Our understanding of sleep disorders has increased considerably in recent years with new information from the studies conducted in numerous "sleep laboratories" at various medical centers. We recognize that sleep apnea is a serious, sometimes fatal, disorder and know much more about the features that distinguish one type from another and about the anatomic-neuromuscular correlates of specific varieties of obstructive sleep apnea.
By contrast, snoring continues to be viewed generally as a humorous physiologic by-product of normal sleep. Like a wart on the end of a pretty girl's nose or an untimely belch, snoring is usually regarded as an undesirable affliction that must be tolerated along with the occasional goodnatured kidding directed toward the snorer and the light-hearted sympathy tendered to the spouse.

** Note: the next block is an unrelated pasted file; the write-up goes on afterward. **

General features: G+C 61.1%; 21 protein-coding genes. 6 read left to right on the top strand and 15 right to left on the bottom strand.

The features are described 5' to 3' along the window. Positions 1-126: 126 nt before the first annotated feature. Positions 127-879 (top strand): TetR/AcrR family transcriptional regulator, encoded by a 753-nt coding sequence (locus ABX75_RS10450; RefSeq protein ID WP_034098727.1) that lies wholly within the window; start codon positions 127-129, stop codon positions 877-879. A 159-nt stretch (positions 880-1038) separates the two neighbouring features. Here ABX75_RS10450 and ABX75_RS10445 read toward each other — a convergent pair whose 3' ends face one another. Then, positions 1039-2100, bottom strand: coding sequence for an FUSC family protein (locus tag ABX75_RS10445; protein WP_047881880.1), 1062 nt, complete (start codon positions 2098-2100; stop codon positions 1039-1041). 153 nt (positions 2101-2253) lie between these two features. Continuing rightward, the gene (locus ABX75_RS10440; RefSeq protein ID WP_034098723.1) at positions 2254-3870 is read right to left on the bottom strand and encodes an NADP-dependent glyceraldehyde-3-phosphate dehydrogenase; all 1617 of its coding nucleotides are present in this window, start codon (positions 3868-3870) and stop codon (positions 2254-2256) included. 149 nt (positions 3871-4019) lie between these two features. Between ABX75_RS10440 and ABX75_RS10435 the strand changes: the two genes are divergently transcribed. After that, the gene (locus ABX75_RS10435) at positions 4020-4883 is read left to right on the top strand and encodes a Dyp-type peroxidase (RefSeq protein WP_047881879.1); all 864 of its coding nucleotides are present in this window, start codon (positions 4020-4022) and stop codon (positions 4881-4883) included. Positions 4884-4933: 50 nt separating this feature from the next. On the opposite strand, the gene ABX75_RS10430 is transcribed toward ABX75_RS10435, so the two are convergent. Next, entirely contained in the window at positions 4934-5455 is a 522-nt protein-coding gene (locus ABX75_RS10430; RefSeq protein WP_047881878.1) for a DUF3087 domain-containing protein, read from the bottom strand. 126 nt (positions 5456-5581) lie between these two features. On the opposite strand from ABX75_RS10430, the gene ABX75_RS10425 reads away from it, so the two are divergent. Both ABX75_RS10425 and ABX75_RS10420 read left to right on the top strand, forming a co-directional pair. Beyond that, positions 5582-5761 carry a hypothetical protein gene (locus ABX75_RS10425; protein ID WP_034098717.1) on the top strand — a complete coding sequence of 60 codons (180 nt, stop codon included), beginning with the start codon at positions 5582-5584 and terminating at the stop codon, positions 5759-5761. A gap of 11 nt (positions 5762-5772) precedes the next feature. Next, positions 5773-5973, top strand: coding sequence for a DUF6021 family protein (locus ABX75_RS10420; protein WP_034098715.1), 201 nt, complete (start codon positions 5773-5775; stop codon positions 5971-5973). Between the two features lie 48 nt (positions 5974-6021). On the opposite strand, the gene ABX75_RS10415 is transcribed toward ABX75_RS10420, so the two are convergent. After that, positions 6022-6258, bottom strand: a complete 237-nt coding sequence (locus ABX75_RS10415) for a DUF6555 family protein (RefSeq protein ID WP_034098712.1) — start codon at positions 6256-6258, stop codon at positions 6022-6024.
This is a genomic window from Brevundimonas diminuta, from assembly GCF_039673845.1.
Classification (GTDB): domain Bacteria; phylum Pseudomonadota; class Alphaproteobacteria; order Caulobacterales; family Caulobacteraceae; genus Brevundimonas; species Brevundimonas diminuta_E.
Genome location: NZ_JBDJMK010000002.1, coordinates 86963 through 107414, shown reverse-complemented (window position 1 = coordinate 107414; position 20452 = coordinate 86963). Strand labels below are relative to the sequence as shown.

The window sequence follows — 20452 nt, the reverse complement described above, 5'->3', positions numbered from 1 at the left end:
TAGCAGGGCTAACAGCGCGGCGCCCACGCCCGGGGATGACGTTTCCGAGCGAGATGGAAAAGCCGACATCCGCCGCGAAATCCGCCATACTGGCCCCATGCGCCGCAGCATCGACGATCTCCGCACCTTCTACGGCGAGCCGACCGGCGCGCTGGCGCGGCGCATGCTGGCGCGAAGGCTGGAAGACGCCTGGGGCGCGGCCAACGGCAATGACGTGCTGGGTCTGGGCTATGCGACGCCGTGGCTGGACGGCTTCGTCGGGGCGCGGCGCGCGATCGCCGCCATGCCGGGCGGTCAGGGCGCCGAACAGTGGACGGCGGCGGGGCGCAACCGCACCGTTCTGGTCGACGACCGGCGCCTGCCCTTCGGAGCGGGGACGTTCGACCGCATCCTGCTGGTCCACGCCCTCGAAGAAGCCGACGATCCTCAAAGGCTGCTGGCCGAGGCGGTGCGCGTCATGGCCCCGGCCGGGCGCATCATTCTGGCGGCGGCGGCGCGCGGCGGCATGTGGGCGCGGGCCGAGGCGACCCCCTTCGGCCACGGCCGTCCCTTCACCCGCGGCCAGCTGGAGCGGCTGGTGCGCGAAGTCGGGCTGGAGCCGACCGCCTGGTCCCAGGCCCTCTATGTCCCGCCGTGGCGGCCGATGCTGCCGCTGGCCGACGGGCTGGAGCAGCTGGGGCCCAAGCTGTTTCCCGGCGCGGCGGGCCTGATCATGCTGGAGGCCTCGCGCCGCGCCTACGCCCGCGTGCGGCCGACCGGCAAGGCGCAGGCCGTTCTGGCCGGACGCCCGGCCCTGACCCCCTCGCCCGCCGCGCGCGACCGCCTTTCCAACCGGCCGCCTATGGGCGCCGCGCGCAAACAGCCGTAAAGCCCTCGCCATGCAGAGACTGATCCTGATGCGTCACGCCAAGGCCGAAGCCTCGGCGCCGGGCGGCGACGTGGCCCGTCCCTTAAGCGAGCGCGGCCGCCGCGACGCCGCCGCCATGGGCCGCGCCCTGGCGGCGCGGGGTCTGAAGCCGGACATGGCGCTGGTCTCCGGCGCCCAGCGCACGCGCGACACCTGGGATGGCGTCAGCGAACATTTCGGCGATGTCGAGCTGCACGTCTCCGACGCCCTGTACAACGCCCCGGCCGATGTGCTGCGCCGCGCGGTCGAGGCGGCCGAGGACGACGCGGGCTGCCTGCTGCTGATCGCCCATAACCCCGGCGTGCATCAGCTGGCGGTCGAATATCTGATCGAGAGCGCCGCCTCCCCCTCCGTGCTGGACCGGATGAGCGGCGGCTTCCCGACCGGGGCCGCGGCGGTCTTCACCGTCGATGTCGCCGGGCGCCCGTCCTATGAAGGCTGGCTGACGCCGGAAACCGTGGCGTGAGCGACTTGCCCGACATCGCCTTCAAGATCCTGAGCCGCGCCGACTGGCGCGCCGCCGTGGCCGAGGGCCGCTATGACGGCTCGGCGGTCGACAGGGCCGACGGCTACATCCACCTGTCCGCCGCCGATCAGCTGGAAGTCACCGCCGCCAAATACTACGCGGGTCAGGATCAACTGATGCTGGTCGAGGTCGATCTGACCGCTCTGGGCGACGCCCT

Snoring and sleep apnea both deserve our attention for one compelling reason—they are seen as serious problems by patients. In an era when every medical problem must
BYRON J. BAILEY. Problematic Snoring and Sleep ApneaThe Place for Surgery. Arch Otolaryngol. 1984;110(8):491–492. doi:10.1001/archotol.1984.00800340003001